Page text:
Of Hard Mattresses and Xena’s Questions
I have come to the conclusion that travel blogs need to review mattresses. While we appreciate the take on food and ambience, there comes a time when holidays mean catching an uninterrupted seven plus hours of sleep, something that increasingly becomes a luxury when kids take over one’s life. In my twenties, my definition of a refreshing vacation was one where I would spend as few hours as possible in the confines of the room. The theme was always to explore by day and party the night away. The room was mostly a place where I would pass out for about two hours and freshen up for the next day’s shenanigans.
A sharp contrast emerged in my thirties where I found myself gravitating towards luxury hotels and paying more attention to the room and its constituents. Is the bed big enough for a Queen and are the bed spreads white and fluffy? Are there gazillions of pillows laid out on the bed much as I would only be laying my head on one? Does the bathroom allow light to stream in and most importantly is there a bathtub to soak my bushed self? I have become very good at figuring these things out just by looking at the photos online or reading reviews.
However, there is always one thing I never seem to get right. The mattress and its comfort or lack thereof. My last three trips to the coast in the tail end of 2018 made me conclude that coastal resorts no matter how fancy, have the worst mattresses. I think they deliberately pick the hardest and stiffest to ensure that we sleep less and spend more time drinking at their not so pocket friendly bars. Or better yet, they are keen to ensure we don’t sleep past our checkout time on the last day.
It helps when one has company because obviously you will find a more interesting use of the hard surfaces (ahem), but woe unto you if you are on a solo mission like I was during the Diani Duathlon in November. On the first night, I was exhausted from weeks of hard training. I had two glasses of Merlot to down my steak and was in bed by 8.00pm. Surprisingly, despite being severely knackered, I drifted in and out of sleep while tossing and turning almost in a similar fashion to the distant waves whose crushing sound was my only comfort. At some point, I decided that lying on my back was as good as sleeping, so I gave up the fight and slowly allowed my eyelids to pat.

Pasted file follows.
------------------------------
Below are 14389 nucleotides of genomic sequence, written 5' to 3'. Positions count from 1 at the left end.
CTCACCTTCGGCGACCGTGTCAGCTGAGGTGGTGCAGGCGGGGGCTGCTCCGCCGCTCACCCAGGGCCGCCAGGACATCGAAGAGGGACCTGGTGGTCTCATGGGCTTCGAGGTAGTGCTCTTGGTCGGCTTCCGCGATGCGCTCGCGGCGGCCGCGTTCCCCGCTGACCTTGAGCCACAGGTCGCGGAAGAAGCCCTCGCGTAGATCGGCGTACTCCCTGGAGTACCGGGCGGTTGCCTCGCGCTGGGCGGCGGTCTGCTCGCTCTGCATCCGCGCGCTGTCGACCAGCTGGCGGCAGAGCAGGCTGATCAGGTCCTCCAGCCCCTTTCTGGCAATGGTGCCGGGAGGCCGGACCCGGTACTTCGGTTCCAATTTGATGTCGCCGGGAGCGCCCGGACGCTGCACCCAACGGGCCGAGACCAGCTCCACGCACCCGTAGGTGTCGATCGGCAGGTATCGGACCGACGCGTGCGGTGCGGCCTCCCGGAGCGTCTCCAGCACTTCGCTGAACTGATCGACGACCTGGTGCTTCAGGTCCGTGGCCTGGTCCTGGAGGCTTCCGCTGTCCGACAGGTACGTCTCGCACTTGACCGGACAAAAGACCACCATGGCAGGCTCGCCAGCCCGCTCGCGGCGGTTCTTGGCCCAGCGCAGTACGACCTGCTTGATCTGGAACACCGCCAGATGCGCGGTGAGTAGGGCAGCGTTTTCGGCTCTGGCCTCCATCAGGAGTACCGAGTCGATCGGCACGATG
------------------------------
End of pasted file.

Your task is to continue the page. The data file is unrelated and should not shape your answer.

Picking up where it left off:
I lay on the hard mattress staring at the darkness that hovered all over me and found myself thinking about Xena. I thought about her never-ending questions, some of them raised during our vacation in Kilifi weeks before. Some of her questions made me wish we could trade minds. Her curiosity is the kind of stuff that is needed for one to be an exceptional analyst, to pick things that are not obvious to the eye. I stared harder at the darkness and marvelled at the beautiful mind of my six-year-old and prayed she remained ever so curious, much as she sometimes drives me nuts.
Why is the mangrove forest dirty?
What is the difference between a sea and an ocean?
If we sail this way and don’t turn back, will we find ourselves in America?
Whoa! Is that an island and will we find jewellery if we go on a treasure hunt?
Does the sun set because its mommy has told it to go to bed? What happens if it refuses to go to bed?
Are the sun and the moon friends and why don’t they hang out together?
If these queries were shot at you by a six-year-old, what answers would you give? Better yet, what are some of the most outrageous or intriguing questions that a child has asked you?